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ARIZONA v. GANT (No. 07-542)
216 Ariz. 1, 162 P. 3d 640, affirmed.
Syllabus

Opinion
[Stevens]
Concurrence
[Scalia]
Dissent
[Breyer]
Dissent
[Alito]
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556 U. S. ____ (2009)

SUPREME COURT OF THE UNITED STATES

ARIZONA, PETITIONER v. RODNEY JOSEPH GANT

on writ of certiorari to the supreme court ofarizona


[April 21, 2009]

    Justice Breyer, dissenting.

    I agree with Justice Alito that New York v. Belton, 453 U. S. 454 (1981) , is best read as setting forth a bright-line rule that permits a warrantless search of the passenger compartment of an automobile incident to the lawful arrest of an occupant—regardless of the danger the arrested individual in fact poses. I also agree with Justice Stevens, however, that the rule can produce results divorced from its underlying Fourth Amendment rationale. Compare Belton, supra, with Chimel v. California, 395 U. S. 752, 764 (1969) (explaining that the rule allowing contemporaneous searches is justified by the need to prevent harm to a police officer or destruction of evidence of the crime). For that reason I would look for a better rule—were the question before us one of first impression.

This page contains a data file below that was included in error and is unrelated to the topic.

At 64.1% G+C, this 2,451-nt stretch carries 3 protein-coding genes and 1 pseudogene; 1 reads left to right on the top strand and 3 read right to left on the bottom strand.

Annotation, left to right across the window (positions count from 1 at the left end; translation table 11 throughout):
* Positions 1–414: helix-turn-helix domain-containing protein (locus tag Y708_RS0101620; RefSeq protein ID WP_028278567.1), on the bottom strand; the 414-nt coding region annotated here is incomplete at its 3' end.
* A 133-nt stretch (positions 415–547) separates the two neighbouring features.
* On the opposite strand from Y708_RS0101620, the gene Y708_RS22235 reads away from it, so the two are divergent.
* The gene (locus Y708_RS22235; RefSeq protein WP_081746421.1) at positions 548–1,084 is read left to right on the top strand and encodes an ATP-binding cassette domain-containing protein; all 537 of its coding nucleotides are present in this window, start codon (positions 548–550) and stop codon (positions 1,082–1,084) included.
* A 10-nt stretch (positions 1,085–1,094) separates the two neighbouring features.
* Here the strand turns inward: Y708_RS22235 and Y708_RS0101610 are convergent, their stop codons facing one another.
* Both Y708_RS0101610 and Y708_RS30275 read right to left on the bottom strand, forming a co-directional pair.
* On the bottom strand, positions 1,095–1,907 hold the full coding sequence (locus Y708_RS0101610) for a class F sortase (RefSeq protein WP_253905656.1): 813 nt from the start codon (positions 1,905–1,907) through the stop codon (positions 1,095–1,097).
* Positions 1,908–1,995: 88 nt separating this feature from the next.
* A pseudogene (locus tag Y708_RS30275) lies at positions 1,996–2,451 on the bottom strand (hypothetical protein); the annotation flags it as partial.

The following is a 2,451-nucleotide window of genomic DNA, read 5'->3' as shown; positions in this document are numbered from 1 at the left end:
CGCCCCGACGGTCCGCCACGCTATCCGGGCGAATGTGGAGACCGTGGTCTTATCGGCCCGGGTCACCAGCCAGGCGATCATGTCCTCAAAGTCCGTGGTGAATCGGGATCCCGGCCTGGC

The matter, however, is not one of first impression, and that fact makes a substantial difference. The Belton rule has been followed not only by this Court in Thornton v. United States, 541 U. S. 615 (2004) , but also by numerous other courts. Principles of stare decisis must apply, and those who wish this Court to change a well-established legal precedent—where, as here, there has been considerable reliance on the legal rule in question—bear a heavy burden. Cf. Leegin Creative Leather Products, Inc. v. PSKS, Inc., 551 U. S. 877 , ___ (2007) (slip op., at 17–19) (Breyer, J., dissenting). I have not found that burden met. Nor do I believe that the other considerations ordinarily relevant when determining whether to overrule a case are satisfied. I consequently join Justice Alito’s dissenting opinion with the exception of Part II-E.